Over at The Conversation, Yale University economist Robert Shiller and Georgetown University economist George Akerlof argue that free market capitalism preys on human weakness and exploits it for economic gain.
Here is a taste of their article:
Just as free markets can serve the public good “by an invisible hand” (as Adam Smith saw more than two centuries ago, and is the foundation of the field of economics), free markets will do something else. As long as there is a profit to be made, they will also deceive us, manipulate us and prey on our weaknesses, tempting us into purchases that are bad for us. That is also a fundamental feature of market equilibrium, in which supply and demand balance each other out.
My fellow economists, while they recognize such behavior in individual instances, fail to see this as a general principle. And thus a lot of bad things happen, such as the candy at the checkout counter. Most notably, we economists should have been a chorus warning of the financial crash of 2008. We should have recognized that people should not be buying overrated mortgage-based securities, nor should banks have been creating the insecure loans that backed them. Instead there were at most a few lone voices of protest. We should have been more skeptical.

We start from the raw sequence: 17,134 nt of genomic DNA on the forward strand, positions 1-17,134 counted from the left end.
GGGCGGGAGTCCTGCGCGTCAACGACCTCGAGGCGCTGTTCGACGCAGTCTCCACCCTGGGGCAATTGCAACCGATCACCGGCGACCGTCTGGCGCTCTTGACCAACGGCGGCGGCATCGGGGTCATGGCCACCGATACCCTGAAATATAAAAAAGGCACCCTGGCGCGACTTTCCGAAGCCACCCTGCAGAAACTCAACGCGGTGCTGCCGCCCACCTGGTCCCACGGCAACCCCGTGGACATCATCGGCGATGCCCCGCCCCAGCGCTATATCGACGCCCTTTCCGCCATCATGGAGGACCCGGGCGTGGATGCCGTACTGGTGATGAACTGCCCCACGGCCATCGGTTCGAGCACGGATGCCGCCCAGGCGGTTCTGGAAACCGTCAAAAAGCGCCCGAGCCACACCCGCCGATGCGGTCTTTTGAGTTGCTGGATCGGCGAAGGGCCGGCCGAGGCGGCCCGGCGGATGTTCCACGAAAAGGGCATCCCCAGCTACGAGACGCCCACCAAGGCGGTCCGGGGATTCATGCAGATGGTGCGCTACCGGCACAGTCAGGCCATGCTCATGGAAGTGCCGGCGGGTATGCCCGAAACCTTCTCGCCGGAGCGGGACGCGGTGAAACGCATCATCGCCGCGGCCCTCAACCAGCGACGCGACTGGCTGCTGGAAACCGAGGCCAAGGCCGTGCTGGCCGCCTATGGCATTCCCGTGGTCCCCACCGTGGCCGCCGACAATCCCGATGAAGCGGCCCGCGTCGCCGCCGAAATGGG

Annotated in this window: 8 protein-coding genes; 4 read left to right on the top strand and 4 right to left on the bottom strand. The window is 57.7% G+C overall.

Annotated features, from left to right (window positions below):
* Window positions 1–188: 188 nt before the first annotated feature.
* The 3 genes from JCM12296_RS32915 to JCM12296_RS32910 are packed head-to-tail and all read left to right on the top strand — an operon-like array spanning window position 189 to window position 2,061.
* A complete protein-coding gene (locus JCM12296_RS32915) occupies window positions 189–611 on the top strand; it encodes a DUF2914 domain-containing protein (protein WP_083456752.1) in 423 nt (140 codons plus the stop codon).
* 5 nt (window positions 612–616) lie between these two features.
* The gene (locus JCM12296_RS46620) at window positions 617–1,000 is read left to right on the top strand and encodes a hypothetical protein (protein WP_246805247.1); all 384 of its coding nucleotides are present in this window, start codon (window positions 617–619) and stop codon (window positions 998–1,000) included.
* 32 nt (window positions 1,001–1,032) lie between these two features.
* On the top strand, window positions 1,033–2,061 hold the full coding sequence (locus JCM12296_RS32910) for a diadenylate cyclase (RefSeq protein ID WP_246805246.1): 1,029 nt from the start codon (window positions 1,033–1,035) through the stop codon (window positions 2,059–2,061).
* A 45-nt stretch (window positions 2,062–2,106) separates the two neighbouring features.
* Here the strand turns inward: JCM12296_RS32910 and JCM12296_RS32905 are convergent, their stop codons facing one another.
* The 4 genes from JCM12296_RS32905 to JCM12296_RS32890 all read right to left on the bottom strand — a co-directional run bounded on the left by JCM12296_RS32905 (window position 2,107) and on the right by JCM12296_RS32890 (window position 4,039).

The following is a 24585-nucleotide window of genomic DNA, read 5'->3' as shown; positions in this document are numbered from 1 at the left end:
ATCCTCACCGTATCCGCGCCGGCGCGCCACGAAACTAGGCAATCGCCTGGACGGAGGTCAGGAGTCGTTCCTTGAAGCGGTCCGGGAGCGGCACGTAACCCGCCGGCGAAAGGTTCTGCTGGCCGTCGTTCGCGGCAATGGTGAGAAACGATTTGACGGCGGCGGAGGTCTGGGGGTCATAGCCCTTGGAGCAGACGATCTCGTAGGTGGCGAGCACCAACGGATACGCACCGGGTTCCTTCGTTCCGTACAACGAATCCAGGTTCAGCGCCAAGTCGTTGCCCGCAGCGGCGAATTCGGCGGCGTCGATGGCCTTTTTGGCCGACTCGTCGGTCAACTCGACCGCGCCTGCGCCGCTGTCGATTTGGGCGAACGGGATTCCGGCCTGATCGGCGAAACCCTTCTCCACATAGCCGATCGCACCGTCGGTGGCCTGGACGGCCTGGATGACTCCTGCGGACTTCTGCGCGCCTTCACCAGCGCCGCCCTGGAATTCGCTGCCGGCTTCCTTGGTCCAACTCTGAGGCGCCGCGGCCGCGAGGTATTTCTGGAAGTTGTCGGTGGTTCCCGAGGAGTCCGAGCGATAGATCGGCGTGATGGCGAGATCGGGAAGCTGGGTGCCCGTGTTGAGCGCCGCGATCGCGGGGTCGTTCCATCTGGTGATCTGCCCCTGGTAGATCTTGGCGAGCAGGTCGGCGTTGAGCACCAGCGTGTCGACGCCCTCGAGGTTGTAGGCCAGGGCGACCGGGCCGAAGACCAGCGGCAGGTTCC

But this is not just about economists and what we think, because through long chains of reportage and other channels (such as this one), what we say in our faculty lounges affects politicians and the public opinion more generally.
This failure to understand that markets have this downside is then passed on into policy more narrowly defined. The public fails to understand that in the economic equilibrium, if there is a profit to be made, someone will take it up, as long as it is legal and as long as there is no public protest against it. Now that we are overpopulated with companies that will help repair your credit, we are asking ourselves questions, its’s too late for that one, we need to be vigilant for the next one.
Read the rest here.